It used to be commonplace for a first-round quarterback prospect to sit at least a year or two before being thrown into a sink-or-swim scenario as a starter. Aaron Rodgers himself rode the pine for three seasons behind Hall-of-Fame gunslinger Brett Favre before he got his shot, a waiting period that appears to have served the four-time MVP quite well.
But Green Bay was committed to Rodgers even in his youth, so much so that the franchise moved on from Favre who still had a great season in him — one he played out for the Minnesota Vikings two years later, falling one win and a “Bountygate” scandal shy of a Super Bowl appearance. The opposite appears true where Love is concerned. While the futures of most NFL quarterbacks have been decided — or can at least be projected with relative accuracy — after three seasons, Love’s career has yet to really begin.
ESPN’s Rob Demovsky asked Love outright on Wednesday if he will be asking the Packers for a trade come this offseason, as a lack of starting experience has kept his feet out of the football fire for so long that Love has begun to feel left out in the cold.
“We’ll see,” Love responded. “I would obviously be in the fourth year of my contract, and it would be the team’s possibility of picking up my fifth year. It’s really on them to see what kind of moves they want to make, what they want to do with the future.”
Rodgers Remains Packers’ Immediate Future at Quarterback Position
The current Packers regime appears to have done Love a disservice by drafting him before Rodgers’ utility was spent. The future Hall-of-Fame QB put together back-to-back MVP campaigns in Love’s first two seasons and despite a relative down year in 2022, Rodgers is still on pace to post nearly 4,000 yards passing and 29 touchdowns. He also signed the richest annual contract in NFL history during the offseason, guaranteeing him north of $150 million over a three-year span.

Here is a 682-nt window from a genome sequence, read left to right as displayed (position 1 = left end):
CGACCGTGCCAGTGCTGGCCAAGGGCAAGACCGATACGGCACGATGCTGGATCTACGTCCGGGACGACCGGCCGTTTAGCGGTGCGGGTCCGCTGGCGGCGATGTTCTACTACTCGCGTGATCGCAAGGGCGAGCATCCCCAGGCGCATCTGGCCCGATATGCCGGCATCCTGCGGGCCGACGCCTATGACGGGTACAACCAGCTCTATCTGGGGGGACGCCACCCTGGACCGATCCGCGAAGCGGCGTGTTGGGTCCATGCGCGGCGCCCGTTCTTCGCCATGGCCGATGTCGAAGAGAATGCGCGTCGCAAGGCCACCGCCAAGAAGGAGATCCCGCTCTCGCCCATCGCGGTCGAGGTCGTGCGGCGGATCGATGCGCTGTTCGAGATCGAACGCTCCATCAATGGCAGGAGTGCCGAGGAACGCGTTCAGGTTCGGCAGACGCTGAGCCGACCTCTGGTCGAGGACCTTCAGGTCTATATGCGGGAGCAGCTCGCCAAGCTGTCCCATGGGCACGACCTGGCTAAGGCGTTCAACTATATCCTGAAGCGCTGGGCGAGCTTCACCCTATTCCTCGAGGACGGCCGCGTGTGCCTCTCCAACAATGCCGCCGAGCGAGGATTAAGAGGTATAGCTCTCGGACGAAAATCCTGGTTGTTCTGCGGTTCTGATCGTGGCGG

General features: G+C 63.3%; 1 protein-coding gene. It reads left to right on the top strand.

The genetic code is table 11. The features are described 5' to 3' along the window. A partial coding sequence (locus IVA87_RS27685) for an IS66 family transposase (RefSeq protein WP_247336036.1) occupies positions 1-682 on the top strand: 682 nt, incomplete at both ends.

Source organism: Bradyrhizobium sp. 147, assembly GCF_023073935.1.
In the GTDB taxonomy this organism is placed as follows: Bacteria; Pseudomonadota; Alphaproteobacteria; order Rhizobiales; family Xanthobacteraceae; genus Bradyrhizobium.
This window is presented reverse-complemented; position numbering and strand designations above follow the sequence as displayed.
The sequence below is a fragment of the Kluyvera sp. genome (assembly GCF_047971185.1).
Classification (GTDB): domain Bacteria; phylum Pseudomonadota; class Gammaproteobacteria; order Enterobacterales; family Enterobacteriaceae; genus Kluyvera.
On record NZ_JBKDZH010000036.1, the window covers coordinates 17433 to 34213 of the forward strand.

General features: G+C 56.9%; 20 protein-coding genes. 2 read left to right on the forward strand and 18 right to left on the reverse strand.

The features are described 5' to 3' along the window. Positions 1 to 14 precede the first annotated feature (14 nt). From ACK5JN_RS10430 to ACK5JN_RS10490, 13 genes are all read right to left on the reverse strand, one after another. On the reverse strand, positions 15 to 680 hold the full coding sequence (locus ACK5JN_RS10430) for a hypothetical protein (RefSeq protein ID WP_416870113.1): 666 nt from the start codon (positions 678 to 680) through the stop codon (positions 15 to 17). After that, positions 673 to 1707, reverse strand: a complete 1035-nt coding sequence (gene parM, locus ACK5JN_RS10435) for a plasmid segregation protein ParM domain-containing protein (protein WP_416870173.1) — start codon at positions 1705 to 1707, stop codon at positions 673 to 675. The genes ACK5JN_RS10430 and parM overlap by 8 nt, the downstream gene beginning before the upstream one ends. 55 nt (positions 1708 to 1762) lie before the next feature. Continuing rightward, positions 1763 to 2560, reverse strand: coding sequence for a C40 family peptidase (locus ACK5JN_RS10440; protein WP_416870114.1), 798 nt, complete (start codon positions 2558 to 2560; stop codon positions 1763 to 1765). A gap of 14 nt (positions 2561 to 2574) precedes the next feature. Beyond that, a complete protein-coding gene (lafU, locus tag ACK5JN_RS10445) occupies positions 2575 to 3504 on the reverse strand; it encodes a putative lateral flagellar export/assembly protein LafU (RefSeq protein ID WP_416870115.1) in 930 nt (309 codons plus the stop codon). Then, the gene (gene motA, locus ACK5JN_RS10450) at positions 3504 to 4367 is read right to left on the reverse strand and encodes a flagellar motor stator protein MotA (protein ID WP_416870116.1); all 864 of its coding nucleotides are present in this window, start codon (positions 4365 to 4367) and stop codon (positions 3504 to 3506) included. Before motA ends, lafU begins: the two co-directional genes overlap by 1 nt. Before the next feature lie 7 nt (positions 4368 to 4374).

Anyone can say what they will about Rodgers’ purported decline and how Love has stepped up his game in his third season, but Green Bay has given no indications that it is ready to move on from its 15-year franchise quarterback.
Meanwhile, Love has started only regular season game in his career, which he earned in Week 9 of last season because Rodgers was forced to sit due to the league’s COVID-19 protocols. Love completed 19-of-34 passes for 190 yards, one touchdown and one interception in a 13-7 loss to the Kansas City Chiefs. He also carried the ball five times for a total of 23 yards.
Love Retains Legitimate Trade Value if Packers Act Soon
The Packers have until May to decide whether to exercise the fifth-year option on Love. The exact cost is based on a tier system that factors in playing time and Pro-Bowl selections, per Over The Cap.
Love is likely to fall into a tier that would place his one-year salary at the average of the third-highest through the 25th-highest paid players at the quarterback position over the last five years. To offer some context, The Roar on BetMGM noted that this total would have been $19.6 million if the QB had been drafted in 2019. As a 2020 pick, Love’s number is likely to be a little bit higher.
Roughly $20 million is a lot to spend on an unproven quarterback, particularly if the odds dictate he will either still be the backup or be stepping into a full-time starting role for the first time upon entering his fifth season.
Green Bay is likely to see more of Love as its starter should the Packers fall Thursday night to the Tennessee Titans. A loss moves the team to 4-7 with an uphill battle to even contend for a Wildcard berth. A win, however, would be Green Bay’s second in four days and would keep the Packers competitive at 5-6 with 10 days of rest before a road trip to play the NFC-leading Philadelphia Eagles.
If Love can’t get enough time on the field in 2022 for Green Bay to make a true assessment of his progress, another option is to trade him and look for Rodgers’ replacement a year or two down the line.
The NFL is bereft enough at the quarterback position as a whole to justify a mid-round pick in exchange for Love. Multiple interested teams could probably drive his price into a 2023 second-round selection — less of an asset than what the Packers spent to acquire Love three years prior, but a better option than committing two more seasons and more than $20 million to a question mark at QB who may never elevate to a starter within that timeframe.